Coconut May Be the Healthiest Fruit.
Coconut, that fuzzy mound that requires near-Herculean strength to crack open, may be worth the effort. What you’ll find inside — the “meat,” milk and water — all contain
super-nutritional compounds that promote health. Plus, coconut oil is now believed to be a healthier alternative to other oils that also contain saturated fat.
That’s because the fatty acids in coconut oil are made up of the kind of triglycerides that are more easily metabolized by the body. It’s the reason why coconut oil is used in infant formulas and concoctions that nourish hospital patients. These kinds of triglycerides may also act differently on our heart. Evidence shows that virgin coconut oil either doesn’t raise cholesterol or primarily raises HDL (the good cholesterol). Research on Pacific Island and Asian populations whose diets are naturally very high in coconut oil has shown surprisingly low rates of heart disease.
This tropical fruit is also abundant in vitamins, minerals and nutrients. Coconut is an excellent source of manganese, and contains 60 percent of the recommended daily intake of the mineral. It is also contains eleven percent of the recommended intake for iron, 9 percent of phosphorus and 8 percent of potassium. There are trace amounts of other nutrients in coconut, including zinc, calcium and magnesium. And coconut is rich in protein. Okay, so it’s also high in calories, but coconut has the kind of protein that helps to build muscle rather than fat.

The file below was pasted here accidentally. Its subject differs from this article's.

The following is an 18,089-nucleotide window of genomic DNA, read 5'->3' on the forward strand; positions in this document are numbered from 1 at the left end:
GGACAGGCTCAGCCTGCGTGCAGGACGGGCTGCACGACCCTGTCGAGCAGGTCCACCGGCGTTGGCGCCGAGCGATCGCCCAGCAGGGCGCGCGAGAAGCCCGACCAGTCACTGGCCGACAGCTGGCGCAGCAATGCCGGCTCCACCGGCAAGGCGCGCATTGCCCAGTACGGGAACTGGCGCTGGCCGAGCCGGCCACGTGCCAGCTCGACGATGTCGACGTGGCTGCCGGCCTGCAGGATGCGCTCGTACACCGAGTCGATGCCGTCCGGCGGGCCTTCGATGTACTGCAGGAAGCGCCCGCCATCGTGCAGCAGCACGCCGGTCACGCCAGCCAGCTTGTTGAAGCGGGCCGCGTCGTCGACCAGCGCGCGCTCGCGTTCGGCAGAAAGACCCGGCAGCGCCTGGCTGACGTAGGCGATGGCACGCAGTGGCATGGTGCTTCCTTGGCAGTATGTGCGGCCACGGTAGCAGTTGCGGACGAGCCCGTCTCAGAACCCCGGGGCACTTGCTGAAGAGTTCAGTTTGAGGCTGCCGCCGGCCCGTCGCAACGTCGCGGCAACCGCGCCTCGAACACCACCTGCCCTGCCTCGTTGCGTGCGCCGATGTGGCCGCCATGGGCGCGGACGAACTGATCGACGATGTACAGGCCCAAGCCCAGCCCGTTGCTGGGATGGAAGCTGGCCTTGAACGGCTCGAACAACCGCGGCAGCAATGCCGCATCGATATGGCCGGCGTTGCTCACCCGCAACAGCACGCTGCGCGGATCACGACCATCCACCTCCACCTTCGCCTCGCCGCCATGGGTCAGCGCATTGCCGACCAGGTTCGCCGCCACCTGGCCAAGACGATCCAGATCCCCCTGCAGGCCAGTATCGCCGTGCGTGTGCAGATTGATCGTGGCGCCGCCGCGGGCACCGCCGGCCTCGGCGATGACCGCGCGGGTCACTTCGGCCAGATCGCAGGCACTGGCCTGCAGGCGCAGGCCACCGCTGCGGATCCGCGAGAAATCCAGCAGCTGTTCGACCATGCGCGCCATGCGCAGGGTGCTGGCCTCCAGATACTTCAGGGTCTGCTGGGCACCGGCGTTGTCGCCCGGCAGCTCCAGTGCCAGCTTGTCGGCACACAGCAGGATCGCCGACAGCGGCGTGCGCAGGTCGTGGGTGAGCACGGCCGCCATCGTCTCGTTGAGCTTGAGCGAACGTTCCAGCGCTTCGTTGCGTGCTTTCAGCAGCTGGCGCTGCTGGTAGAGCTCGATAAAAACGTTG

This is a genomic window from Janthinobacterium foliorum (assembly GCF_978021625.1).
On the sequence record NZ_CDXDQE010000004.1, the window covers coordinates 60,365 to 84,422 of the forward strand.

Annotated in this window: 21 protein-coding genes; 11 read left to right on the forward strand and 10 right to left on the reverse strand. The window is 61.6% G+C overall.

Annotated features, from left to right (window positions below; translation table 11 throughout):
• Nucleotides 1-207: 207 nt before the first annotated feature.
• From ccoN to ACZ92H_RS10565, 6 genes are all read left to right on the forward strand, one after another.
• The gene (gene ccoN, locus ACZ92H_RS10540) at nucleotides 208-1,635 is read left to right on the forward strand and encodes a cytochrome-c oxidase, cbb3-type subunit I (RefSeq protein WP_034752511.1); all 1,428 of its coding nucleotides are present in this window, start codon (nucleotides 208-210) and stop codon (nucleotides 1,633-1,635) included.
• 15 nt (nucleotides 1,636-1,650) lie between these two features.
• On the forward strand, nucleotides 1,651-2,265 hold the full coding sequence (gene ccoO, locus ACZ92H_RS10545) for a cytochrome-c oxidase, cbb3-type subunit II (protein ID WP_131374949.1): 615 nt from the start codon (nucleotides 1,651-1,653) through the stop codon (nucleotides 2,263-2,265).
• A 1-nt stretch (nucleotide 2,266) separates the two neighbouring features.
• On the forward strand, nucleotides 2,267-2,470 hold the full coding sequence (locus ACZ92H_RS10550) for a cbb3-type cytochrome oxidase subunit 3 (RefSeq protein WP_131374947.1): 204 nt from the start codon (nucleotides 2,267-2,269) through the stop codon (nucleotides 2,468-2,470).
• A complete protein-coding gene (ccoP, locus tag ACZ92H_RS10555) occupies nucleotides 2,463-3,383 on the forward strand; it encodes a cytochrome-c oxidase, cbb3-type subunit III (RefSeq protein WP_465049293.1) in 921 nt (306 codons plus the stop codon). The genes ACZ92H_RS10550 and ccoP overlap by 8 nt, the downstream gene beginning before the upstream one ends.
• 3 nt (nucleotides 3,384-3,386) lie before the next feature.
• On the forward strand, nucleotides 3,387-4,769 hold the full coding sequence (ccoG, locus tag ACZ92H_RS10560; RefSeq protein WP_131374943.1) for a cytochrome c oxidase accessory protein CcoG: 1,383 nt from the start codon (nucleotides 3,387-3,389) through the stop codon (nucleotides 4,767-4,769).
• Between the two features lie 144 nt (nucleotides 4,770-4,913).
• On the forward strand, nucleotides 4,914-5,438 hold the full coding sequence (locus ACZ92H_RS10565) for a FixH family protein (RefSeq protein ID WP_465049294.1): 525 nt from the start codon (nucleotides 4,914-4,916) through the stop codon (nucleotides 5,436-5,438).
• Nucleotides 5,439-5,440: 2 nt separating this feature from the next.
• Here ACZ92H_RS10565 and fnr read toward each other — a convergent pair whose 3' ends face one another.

What else can be said of the coconut? Its meat contains lauric acid (the kind of fatty acid found in mother’s milk), which aids in fighting bacteria from intestinal parasites. Eating coconut also helps combat gas, constipation, ulcers, and other digestive ailments. And it’s high in fiber, rivaling other fiber sources such as wheat and oat bran.
Coconut oil has been used as a beauty booster for generations to soften skin and promote healthy and shine hair. And coconut water, now being marketed as a trendy drink, actually does have a substantial amount of potassium. Coconut water is so pure that it has been occasionally used to intravenously hydrate patients in situations or countries where more conventional hydration fluids aren’t available. (Coconut milk, made from the meat, is not the same as coconut water, which is found in the center of the coconut when it’s cracked open.)
So next time you pass coconuts in your produce aisle, think about purchasing one. Breaking it open can be worth the effort. If you’re still unsure of your cracking skills, consider adding shredded coconut to your cereal or using the oil in cooking. And don’t forget coconut milk. You’ll find it on most supermarket shelves in the canned goods section.